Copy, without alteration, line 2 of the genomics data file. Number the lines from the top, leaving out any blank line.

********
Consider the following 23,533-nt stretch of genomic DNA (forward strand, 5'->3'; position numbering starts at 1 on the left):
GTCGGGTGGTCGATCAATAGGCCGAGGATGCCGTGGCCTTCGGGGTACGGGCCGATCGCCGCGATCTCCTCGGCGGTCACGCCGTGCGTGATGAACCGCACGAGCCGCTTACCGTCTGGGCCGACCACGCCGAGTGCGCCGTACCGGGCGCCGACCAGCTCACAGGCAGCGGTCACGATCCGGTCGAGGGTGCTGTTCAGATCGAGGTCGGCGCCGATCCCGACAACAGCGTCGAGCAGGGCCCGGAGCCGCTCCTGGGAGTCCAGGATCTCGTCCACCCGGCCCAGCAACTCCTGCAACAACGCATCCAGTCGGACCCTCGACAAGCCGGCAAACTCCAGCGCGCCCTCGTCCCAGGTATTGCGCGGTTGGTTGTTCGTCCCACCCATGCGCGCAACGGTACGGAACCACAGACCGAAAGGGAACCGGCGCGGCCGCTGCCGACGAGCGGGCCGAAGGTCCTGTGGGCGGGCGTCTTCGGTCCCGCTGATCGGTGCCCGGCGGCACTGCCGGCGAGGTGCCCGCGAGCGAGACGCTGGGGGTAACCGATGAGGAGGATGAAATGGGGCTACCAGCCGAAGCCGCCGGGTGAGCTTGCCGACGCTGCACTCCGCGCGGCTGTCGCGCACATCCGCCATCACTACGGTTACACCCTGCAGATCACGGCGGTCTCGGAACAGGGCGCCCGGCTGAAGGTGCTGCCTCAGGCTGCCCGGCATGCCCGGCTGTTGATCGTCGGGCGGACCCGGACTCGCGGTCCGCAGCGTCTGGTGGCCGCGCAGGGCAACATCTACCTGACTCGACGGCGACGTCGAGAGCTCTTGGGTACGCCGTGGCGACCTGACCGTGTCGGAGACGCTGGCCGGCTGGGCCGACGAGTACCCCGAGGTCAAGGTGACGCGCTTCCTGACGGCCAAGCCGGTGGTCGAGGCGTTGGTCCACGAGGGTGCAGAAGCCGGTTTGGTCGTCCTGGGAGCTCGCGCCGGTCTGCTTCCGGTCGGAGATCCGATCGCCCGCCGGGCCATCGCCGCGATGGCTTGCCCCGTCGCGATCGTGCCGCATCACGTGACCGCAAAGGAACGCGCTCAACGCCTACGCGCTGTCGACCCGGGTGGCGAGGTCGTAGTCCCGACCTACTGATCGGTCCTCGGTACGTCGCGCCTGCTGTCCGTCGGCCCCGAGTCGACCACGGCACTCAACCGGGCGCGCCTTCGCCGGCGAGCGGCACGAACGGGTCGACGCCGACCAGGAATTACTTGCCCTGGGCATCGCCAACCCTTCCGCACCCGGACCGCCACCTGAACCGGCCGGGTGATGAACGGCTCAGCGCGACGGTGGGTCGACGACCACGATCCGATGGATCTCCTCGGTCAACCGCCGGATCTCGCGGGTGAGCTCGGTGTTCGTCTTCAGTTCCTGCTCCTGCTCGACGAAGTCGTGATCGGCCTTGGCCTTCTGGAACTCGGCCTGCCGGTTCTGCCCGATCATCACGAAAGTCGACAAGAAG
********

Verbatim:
GTCGGGTGGTCGATCAATAGGCCGAGGATGCCGTGGCCTTCGGGGTACGGGCCGATCGCCGCGATCTCCTCGGCGGTCACGCCGTGCGTGATGAACCGCACGAGCCGCTTACCGTCTGGGCCGACCACGCCGAGTGCGCCGTACCGGGCGCCGACCAGCTCACAGGCAGCGGTCACGATCCGGTCGAGGGTGCTGTTCAGATCGAGGTCGGCGCCGATCCCGACAACAGCGTCGAGCAGGGCCCGGAGCCGCTCCTGGGAGTCCAGGATCTCGTCCACCCGGCCCAGCAACTCCTGCAACAACGCATCCAGTCGGACCCTCGACAAGCCGGCAAACTCCAGCGCGCCCTCGTCCCAGGTATTGCGCGGTTGGTTGTTCGTCCCACCCATGCGCGCAACGGTACGGAACCACAGACCGAAAGGGAACCGGCGCGGCCGCTGCCGACGAGCGGGCCGAAGGTCCTGTGGGCGGGCGTCTTCGGTCCCGCTGATCGGTGCCCGGCGGCACTGCCGGCGAGGTGCCCGCGAGCGAGACGCTGGGGGTAACCGATGAGGAGGATGAAATGGGGCTACCAGCCGAAGCCGCCGGGTGAGCTTGCCGACGCTGCACTCCGCGCGGCTGTCGCGCACATCCGCCATCACTACGGTTACACCCTGCAGATCACGGCGGTCTCGGAACAGGGCGCCCGGCTGAAGGTGCTGCCTCAGGCTGCCCGGCATGCCCGGCTGTTGATCGTCGGGCGGACCCGGACTCGCGGTCCGCAGCGTCTGGTGGCCGCGCAGGGCAACATCTACCTGACTCGACGGCGACGTCGAGAGCTCTTGGGTACGCCGTGGCGACCTGACCGTGTCGGAGACGCTGGCCGGCTGGGCCGACGAGTACCCCGAGGTCAAGGTGACGCGCTTCCTGACGGCCAAGCCGGTGGTCGAGGCGTTGGTCCACGAGGGTGCAGAAGCCGGTTTGGTCGTCCTGGGAGCTCGCGCCGGTCTGCTTCCGGTCGGAGATCCGATCGCCCGCCGGGCCATCGCCGCGATGGCTTGCCCCGTCGCGATCGTGCCGCATCACGTGACCGCAAAGGAACGCGCTCAACGCCTACGCGCTGTCGACCCGGGTGGCGAGGTCGTAGTCCCGACCTACTGATCGGTCCTCGGTACGTCGCGCCTGCTGTCCGTCGGCCCCGAGTCGACCACGGCACTCAACCGGGCGCGCCTTCGCCGGCGAGCGGCACGAACGGGTCGACGCCGACCAGGAATTACTTGCCCTGGGCATCGCCAACCCTTCCGCACCCGGACCGCCACCTGAACCGGCCGGGTGATGAACGGCTCAGCGCGACGGTGGGTCGACGACCACGATCCGATGGATCTCCTCGGTCAACCGCCGGATCTCGCGGGTGAGCTCGGTGTTCGTCTTCAGTTCCTGCTCCTGCTCGACGAAGTCGTGATCGGCCTTGGCCTTCTGGAACTCGGCCTGCCGGTTCTGCCCGATCATCACGAAAGTCGACAAGAAG